I’m not sure where this Kigu compact came from but I do have a strong memory from when I was a child of Mum showing it off to friends to much oohing and ahhing. I suspect it was either my grandmother’s or great-grandmother’s but I honestly don’t know. What I do know is that it’s beautiful. I can understand why people collect these.
I have yet to solve this one, and it’s driving me a little mad. Tucked away in Mum’s office was a small leather bound book of poetry by William Gay, inscribed inside from someone who was appreciative of the “bonza day” they’d spent with Jessie in 1919. Who the recipient and the giver are, and how it came into Mum’s possession I have no idea and neither does anyone else. And Mum, who would know, can’t tell us. It’s very frustrating!
I also found a strange gold pin, the design of which seemed to represent something. Initials? An association? I posted a picture on Facebook and the mystery was soon solved. It was Weight Watchers badge, and likely my grandmother’s as Mum never did Weight Watchers that I was aware of.
Mum was never a reader either, and yet there were books. A 1940s copy of Black Beauty, another of Treasure Island. But this one had me flummoxed. It’s a 1957 Thriller Picture Library edition of Rob Roy “told in pictures” and cost 1/3, or 1 shilling and threepence. The comics were were published in the UK twice a month or so, and featured classic tales such as The Three Musketeers, Robin Hood, Ali Baba and the Forty Thieves, Gulliver’s Travels and many more. Why Mum thought this particular edition was important is a mystery. The cover is missing (she has sticky-taped a printed-off one to the book as replacement) and it’s not in great condition, so it’s not exactly valuable as a collectible. It’s still kind of cool though!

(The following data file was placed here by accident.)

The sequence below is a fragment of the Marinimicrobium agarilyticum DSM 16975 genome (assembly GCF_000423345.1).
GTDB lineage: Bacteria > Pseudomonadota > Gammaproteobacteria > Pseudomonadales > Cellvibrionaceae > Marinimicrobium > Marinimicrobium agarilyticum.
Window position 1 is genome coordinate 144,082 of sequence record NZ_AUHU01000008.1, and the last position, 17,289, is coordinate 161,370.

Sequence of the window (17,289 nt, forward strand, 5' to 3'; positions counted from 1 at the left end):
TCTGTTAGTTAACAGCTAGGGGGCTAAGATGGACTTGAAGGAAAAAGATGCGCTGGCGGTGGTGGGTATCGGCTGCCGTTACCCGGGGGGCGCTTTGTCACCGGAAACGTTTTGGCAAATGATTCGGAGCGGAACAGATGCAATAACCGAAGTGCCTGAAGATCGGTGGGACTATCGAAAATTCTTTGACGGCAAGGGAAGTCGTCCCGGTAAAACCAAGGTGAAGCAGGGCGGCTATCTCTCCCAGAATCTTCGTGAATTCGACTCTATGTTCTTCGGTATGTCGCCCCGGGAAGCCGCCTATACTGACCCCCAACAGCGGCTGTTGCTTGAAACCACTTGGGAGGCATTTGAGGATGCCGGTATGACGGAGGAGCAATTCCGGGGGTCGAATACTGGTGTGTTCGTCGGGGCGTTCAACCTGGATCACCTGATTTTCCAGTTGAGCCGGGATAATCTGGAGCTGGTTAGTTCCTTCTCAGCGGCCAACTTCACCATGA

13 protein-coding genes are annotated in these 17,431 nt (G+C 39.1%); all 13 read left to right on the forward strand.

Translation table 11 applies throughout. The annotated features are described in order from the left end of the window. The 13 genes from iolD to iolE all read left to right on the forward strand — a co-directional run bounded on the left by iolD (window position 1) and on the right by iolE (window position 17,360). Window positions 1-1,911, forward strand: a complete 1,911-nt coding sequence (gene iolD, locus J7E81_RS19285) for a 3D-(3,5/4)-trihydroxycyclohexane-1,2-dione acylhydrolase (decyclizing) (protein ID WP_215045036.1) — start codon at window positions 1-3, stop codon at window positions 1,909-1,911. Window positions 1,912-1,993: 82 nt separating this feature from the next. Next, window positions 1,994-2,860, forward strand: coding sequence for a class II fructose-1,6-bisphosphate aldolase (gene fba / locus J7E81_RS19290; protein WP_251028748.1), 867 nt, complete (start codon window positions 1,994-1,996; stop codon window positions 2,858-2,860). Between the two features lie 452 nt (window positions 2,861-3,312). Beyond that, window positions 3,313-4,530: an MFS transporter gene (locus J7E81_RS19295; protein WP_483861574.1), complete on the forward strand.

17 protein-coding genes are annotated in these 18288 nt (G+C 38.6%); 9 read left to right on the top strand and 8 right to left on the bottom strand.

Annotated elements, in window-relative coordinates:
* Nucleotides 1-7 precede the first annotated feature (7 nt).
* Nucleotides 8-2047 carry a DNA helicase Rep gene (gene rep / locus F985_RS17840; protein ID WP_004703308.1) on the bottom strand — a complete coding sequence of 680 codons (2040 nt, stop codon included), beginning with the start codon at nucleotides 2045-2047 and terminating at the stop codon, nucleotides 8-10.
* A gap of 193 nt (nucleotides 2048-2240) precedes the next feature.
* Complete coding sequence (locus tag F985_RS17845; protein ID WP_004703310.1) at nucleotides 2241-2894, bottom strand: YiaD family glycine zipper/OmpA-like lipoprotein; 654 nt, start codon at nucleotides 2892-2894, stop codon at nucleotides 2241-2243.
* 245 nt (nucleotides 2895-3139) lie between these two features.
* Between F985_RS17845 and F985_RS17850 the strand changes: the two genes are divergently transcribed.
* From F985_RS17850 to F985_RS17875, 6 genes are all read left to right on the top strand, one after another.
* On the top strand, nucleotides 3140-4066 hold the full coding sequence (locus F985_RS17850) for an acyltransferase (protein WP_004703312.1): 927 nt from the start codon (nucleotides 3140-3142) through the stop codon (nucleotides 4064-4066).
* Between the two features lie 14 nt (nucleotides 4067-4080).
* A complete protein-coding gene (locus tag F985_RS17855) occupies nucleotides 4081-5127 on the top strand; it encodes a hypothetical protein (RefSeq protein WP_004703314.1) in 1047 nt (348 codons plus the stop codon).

This box of slides and film definitely won’t be staying a mystery. We’re all hanging out to find out what’s on the film. None of us have any idea. We didn’t even know it existed!
These are just a very small sample of some of the things we discovered sorting through Mum’s belongings. I hope you’ll join me for part two where I’ll post photos of some of the items that rekindled forgotten memories, as well as a few of the more quirky items we found.
If any of you have been through a similar experience, I’d love to hear about it. Did you find it heart-breaking or heart-warming, or was it a combination of emotions, as it was for us? I think one of the hardest parts is knowing what to keep and what to toss or give away. I still wonder if we made the right choice with some items.
For more information about Alzheimer’s Disease and to help fund research into this awful affliction that steals so much from us, please visit the Alzheimer’s Australia website.